How We Teach Reading

How We Teach Reading

Reading and Phonics


We want all children to develop a thirst for reading, to know how to choose relevant and engaging texts and to be able to read with fluency and understanding. Sharing and discussing ‘real’ high quality books is central to our approach. We are proud of our library and the use we make of Hampshire Schools Library Service

Reading opens doors to future learning, helping children to develop their own specialisms and interests. We ensure children are taught through a wide range of reading experiences including shared, guided and independent sessions. There is a strong focus on discussing, interpreting and evaluating what is being read and encouraging children to make links with their wider general knowledge. Children show strength in comprehension and their expanding text knowledge helps them to compose as writers. We also work to develop children’s vocabulary and love of language. Guided reading texts are carefully selected to challenge and extend our readers. Texts are also matched to a child’s phonic knowledge so they can apply learnt skills independently.

We fully recognise how vital it is to practise, to re-read loved texts and to develop reading habits at home. We offer weekly drop-ins in each cohort, periodic competitions, curricular workshops and in-school events to enable parents and carers to contribute and work together. There are reading ‘creatures’: Rhino, Rattle-snake, Racoon etc who go home with a child each week to enjoy purposeful ways of reading together. This is then celebrated back in school.

Our outcomes for attainment in reading are a strength, consistently above local and national averages but we always want to build on this success. We are working to improve the accuracy of application of children’s phonic skills, with an emphasis on children being able to blend and apply skills as readers and spellers. Each child is part of a targeted daily phonics teaching session appropriate to his/ her needs. Teaching is based on Letters and Sounds but enriched through a range of multi-sensory approaches to aid recall, application and engagement. For example, children are supported through a ‘cued articulation’ approach to learning letter sounds (as recommended by early years Speech and Language therapists). Each child’s reading record has prompts and reminders about the wide range of taught reading cues they might attempt when trying to make sense of a new tricky word.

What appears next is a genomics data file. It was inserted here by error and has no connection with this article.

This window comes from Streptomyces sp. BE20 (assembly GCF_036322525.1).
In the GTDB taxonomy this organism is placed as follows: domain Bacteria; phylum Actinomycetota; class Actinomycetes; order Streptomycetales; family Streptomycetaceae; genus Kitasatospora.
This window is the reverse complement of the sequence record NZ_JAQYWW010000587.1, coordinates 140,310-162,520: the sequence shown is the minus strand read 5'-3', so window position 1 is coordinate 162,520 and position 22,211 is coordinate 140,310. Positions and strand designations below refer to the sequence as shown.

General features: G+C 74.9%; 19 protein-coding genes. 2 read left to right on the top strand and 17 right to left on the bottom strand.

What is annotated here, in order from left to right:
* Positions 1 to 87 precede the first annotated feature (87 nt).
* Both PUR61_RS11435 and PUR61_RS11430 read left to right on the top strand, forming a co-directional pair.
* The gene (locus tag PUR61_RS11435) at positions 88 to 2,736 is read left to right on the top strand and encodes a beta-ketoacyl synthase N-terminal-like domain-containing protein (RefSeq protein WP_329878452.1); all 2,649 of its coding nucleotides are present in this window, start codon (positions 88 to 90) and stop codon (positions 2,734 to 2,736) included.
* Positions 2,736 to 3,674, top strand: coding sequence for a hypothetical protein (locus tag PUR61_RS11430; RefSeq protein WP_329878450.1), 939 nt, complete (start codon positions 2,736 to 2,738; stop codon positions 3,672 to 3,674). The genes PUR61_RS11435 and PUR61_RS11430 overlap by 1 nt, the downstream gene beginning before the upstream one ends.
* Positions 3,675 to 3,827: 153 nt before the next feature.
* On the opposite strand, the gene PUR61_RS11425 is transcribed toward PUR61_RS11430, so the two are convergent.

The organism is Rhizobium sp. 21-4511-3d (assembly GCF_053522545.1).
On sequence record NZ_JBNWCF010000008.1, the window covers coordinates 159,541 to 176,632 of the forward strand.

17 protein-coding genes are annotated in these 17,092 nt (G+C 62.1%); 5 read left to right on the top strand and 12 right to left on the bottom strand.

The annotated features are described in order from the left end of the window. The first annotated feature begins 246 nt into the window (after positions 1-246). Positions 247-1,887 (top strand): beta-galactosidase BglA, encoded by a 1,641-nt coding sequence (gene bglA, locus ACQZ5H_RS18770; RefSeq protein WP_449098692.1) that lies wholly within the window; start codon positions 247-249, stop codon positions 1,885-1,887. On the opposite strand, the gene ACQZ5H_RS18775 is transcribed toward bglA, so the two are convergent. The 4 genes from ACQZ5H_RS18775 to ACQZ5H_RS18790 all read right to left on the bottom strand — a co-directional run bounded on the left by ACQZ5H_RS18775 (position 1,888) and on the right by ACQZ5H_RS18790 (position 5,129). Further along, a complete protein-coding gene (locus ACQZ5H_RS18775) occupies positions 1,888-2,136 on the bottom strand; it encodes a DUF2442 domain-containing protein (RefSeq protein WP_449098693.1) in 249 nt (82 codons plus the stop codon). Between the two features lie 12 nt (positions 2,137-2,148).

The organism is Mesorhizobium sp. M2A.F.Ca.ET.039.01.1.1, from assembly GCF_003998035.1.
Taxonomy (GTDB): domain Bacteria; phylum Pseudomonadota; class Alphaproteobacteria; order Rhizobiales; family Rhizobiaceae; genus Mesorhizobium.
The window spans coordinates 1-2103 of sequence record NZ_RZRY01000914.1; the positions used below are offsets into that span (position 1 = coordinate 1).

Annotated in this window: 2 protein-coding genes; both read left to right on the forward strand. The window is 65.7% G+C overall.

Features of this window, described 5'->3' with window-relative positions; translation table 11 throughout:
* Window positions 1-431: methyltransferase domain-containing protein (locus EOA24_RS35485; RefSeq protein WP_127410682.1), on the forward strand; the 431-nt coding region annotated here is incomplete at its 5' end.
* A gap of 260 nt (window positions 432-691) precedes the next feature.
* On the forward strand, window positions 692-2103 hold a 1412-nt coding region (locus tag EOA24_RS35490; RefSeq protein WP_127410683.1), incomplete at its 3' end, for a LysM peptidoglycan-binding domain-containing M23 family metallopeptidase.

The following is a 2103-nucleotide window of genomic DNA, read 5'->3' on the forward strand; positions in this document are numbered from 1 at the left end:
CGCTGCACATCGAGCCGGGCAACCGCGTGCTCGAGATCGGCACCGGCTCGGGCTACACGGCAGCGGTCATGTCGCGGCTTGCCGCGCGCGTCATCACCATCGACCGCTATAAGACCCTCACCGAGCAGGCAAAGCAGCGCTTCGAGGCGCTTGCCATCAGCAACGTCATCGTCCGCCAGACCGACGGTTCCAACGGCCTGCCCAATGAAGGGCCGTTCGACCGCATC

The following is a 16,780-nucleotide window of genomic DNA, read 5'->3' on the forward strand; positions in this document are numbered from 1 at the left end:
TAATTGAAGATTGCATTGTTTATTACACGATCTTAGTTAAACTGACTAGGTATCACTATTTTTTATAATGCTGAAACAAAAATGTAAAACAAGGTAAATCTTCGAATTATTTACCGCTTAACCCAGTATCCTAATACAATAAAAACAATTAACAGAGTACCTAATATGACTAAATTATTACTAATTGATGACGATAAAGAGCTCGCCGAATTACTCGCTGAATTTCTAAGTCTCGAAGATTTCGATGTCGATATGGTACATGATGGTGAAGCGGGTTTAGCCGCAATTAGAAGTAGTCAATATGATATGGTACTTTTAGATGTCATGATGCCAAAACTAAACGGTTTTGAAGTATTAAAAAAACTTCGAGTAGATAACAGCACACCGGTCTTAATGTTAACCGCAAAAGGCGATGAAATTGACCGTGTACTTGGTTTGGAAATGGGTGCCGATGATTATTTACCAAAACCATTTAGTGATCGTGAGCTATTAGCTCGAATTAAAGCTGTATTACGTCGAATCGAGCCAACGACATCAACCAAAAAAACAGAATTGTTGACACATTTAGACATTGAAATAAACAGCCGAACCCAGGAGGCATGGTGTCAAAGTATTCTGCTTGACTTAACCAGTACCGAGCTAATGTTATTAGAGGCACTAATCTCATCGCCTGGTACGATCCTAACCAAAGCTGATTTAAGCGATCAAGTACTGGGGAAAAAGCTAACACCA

Children with specific needs have additional support such as follow-up to Sidney and Language Links screening. Children who lack opportunities to practise and consolidate their reading skills will be given additional opportunities to do so in school. We want children who may struggle as emerging readers to know the value and joy of reading and to grow a resilient attitude. This is matched by frequent appropriate additional support to help boost progress and retain confidence.

We warmly welcome volunteer support for reading, phonic games and story-telling sessions. Please refer to your child’s class teacher who will advise you how to become involved.